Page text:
government. The long-awaited helicopters enhance the Mission’s ability to protect the civilian population and will enable a swift and effective response to any developing emergency on the ground.
Omer Al-Bashir is announced the winner of the presidential race.
21 June Three Rwandan peacekeepers are killed and one seriously injured when gunmen attack a teamsite in Nertiti, West
23 February The Government of the Sudan and the Justice and Equality Movement (JEM) sign the Darfur Framework Ceasefire Agreement in Doha, Qatar. 5 March A UNAMID patrol of 63 peacekeepers and 10 vehicles is ambushed by armed gunmen claiming to be with the Sudan Liberation-Abdulwahid faction (SLA-AW), while on a special assessment mission to the Jebel Marra region of South Darfur. 7 March Two peacekeepers who had evaded the ambush return safely to base with the help of a member of the local community.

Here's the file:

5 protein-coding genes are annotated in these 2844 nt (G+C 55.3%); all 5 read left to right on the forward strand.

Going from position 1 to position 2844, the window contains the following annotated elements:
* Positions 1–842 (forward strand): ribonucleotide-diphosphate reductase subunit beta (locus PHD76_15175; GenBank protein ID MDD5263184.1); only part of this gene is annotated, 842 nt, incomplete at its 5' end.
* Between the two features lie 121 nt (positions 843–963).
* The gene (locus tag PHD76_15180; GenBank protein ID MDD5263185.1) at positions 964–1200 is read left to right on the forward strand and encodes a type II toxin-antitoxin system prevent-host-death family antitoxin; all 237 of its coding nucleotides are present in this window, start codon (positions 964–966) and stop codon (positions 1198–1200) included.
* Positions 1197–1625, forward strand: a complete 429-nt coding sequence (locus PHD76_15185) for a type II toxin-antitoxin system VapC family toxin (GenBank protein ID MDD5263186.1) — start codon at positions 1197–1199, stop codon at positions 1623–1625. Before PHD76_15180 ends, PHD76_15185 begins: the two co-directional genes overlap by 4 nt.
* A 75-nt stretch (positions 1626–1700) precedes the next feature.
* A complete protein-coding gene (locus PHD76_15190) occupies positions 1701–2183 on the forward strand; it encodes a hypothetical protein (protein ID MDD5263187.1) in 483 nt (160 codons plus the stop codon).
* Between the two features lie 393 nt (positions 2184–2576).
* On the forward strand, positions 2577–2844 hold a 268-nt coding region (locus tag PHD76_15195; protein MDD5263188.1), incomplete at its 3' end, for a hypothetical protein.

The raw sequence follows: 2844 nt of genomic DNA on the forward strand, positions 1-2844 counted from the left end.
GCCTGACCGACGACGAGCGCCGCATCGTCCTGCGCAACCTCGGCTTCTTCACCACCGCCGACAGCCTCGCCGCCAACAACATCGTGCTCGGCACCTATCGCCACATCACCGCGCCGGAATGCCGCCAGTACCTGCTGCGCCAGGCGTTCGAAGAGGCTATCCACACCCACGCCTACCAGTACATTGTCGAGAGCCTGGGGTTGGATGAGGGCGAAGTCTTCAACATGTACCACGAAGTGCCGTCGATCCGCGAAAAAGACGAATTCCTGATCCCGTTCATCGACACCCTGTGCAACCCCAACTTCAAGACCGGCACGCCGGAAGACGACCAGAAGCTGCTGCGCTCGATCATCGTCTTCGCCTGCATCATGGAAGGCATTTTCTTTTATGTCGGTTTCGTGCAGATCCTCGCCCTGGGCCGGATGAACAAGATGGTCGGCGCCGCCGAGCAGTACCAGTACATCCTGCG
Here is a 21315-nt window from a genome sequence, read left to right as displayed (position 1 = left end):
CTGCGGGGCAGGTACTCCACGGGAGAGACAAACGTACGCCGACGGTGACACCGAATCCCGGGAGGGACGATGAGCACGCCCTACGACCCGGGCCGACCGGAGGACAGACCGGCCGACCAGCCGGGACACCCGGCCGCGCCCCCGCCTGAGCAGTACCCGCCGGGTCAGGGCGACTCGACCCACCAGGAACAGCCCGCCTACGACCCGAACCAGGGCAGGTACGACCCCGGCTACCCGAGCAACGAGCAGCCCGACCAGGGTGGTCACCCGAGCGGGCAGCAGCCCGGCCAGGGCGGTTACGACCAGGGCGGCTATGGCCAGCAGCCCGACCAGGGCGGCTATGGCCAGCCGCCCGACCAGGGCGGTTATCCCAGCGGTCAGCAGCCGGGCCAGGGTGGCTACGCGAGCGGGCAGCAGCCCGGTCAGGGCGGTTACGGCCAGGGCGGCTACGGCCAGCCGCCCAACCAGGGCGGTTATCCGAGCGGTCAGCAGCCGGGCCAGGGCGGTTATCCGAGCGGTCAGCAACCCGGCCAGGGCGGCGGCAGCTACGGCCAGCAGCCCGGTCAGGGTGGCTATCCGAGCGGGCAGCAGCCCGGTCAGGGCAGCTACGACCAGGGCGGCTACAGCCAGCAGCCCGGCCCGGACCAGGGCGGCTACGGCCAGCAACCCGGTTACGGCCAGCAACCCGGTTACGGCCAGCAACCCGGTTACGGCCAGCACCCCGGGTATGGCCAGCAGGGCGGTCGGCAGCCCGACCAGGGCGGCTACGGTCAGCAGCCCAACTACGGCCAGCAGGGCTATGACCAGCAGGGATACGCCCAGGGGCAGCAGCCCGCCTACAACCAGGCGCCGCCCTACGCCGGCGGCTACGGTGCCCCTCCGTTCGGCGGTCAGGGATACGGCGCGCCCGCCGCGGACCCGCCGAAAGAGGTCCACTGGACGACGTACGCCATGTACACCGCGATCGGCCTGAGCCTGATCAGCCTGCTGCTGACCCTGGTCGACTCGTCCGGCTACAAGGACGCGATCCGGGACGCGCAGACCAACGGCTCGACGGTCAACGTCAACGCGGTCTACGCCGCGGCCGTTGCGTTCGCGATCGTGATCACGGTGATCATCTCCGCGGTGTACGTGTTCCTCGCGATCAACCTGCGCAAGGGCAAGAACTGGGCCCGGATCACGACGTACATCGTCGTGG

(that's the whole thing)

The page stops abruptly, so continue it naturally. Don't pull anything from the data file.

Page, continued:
Two Egyptian military peacekeepers killed and three injured in ambush near Edd al Fursan, South Darfur. 20 May JSR Ibrahim Gambari briefs the UN Security Council on the situation in Darfur noting that "results have been mixed despite our best efforts." The UNAMID Chief reports progress and setbacks in the protection of civilians and in the peace process.
Darfur. UNAMID has lost 27 peacekeepers to hostile action since beginning operations in January 2008. The Mission’s Force Commander visited the teamsite the day after the attack.
UNAMID conducts regular nightly patrols to the Abu Shouk IDP camp, located on the outskirts of El Fasher, North Darfur.
rights and gender training courses for the Sudanese police and volunteers.
UNAMID’s top priority A